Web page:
Forgotten secession: when the original 13 tried to split.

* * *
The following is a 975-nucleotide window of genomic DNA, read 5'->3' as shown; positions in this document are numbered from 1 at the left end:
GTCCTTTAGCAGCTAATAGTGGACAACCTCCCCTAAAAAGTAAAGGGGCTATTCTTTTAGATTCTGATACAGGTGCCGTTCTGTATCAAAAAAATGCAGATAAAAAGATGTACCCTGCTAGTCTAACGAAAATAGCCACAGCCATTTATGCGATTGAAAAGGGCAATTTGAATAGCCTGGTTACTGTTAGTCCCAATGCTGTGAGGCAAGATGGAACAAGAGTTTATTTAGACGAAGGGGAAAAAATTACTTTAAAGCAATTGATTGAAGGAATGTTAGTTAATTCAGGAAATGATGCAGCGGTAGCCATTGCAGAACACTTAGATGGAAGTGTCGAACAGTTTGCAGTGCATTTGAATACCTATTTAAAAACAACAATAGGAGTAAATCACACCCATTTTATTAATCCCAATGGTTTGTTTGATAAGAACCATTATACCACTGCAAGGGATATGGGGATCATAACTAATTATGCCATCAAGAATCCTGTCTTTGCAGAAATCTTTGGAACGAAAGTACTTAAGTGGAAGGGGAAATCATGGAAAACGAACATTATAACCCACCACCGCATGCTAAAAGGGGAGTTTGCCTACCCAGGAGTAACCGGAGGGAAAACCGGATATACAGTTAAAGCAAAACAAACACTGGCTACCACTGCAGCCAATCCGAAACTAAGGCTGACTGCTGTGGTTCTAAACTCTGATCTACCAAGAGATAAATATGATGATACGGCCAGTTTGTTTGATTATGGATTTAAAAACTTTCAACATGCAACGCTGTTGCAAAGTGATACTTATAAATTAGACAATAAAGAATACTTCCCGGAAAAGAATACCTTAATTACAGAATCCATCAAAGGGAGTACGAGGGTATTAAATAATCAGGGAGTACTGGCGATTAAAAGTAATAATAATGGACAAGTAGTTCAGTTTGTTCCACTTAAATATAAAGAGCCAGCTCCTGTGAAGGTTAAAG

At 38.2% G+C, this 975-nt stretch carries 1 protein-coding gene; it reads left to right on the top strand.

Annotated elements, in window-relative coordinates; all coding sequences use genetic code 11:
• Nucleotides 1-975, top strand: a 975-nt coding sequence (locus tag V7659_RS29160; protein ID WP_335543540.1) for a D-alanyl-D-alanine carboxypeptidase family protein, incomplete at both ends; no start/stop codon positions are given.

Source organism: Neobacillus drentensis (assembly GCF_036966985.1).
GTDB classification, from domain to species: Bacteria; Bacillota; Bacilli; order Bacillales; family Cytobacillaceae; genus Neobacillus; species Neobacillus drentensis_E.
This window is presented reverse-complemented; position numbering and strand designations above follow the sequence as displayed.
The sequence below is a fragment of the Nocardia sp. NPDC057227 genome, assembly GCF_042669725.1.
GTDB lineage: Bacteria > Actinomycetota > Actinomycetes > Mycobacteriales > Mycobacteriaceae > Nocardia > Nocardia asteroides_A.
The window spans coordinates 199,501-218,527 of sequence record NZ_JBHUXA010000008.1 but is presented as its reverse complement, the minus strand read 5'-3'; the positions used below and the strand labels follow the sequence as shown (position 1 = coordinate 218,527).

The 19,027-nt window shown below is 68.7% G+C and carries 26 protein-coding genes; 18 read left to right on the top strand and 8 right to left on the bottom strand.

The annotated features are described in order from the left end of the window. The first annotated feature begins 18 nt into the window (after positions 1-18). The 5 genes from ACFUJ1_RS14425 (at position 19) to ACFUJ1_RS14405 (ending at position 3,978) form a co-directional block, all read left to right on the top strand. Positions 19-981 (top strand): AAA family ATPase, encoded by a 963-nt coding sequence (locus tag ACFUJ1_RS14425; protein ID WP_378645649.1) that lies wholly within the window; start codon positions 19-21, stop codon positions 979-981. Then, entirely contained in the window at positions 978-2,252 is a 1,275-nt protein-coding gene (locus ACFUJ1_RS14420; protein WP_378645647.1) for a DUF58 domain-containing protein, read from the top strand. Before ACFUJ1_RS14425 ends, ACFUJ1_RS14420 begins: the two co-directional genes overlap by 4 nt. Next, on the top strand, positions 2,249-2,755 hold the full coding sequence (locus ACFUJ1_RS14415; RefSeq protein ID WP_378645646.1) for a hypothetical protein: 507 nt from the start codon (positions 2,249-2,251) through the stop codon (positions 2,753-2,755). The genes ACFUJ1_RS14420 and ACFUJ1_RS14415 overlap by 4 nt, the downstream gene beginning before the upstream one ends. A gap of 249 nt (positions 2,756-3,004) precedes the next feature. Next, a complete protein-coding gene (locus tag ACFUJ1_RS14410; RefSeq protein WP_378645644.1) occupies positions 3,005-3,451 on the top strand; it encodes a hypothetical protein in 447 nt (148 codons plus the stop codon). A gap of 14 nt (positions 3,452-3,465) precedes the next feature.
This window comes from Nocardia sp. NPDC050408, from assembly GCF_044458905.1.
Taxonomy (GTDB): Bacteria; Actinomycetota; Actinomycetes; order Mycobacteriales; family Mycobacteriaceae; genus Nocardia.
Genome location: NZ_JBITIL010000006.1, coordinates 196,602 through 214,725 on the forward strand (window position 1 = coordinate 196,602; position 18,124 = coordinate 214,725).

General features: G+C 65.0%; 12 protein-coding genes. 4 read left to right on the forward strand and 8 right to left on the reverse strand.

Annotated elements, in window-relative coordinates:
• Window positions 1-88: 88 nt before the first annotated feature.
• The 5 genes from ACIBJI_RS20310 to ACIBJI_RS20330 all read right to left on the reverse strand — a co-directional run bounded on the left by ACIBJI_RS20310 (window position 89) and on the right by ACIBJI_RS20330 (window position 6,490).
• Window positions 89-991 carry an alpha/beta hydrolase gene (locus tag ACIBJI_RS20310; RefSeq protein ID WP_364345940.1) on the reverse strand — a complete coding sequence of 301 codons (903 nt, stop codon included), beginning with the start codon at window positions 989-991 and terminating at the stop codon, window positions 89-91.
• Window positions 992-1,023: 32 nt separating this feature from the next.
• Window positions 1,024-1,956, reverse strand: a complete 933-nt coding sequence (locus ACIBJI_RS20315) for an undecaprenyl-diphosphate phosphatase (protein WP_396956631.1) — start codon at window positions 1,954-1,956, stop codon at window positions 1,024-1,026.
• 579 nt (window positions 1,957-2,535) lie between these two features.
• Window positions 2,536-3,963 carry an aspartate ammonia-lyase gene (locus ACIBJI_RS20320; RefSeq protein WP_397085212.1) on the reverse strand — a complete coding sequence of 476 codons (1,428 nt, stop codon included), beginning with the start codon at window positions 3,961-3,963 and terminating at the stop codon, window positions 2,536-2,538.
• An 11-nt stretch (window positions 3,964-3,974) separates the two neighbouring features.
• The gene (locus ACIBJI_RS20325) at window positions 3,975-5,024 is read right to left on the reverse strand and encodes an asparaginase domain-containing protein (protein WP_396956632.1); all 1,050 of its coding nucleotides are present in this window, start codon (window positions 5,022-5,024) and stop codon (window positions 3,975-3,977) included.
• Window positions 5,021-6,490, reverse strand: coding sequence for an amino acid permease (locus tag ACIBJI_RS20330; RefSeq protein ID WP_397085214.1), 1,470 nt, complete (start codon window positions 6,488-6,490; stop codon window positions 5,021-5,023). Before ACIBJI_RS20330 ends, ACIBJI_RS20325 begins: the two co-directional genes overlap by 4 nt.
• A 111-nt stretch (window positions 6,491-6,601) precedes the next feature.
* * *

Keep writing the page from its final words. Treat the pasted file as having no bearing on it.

In 1812-13 there was a movement in the original thirteen states to secede from the rest of the nation—an idea first championed by a guy named John Lowell of Massachusetts. You have to admit there was some logic to this. As the United States expanded, the original 13 states had less and less influence. Even a third grader can do the math: in the late 1700s, the two Massachusetts senators made up nearly 8 percent of the US Senate. Today, it's just 2 percent. Lowell thought his state had less and less control of its own affairs, so he advocated expelling the western states from the Union. The governors of both New York and Maryland liked the idea. Lowell laid out his argument in a tract with the less-than-snappy title: Thoughts in a series of letters, in answer to a question respecting the division of the states. By a Massachusetts farmer. The idea was popular in certain influential circles, but eventually it died out. Maybe if Lowell had come up with a more catchy title... like "Think Small." You can read more about it  here  or read all of Lowell's original tract here.

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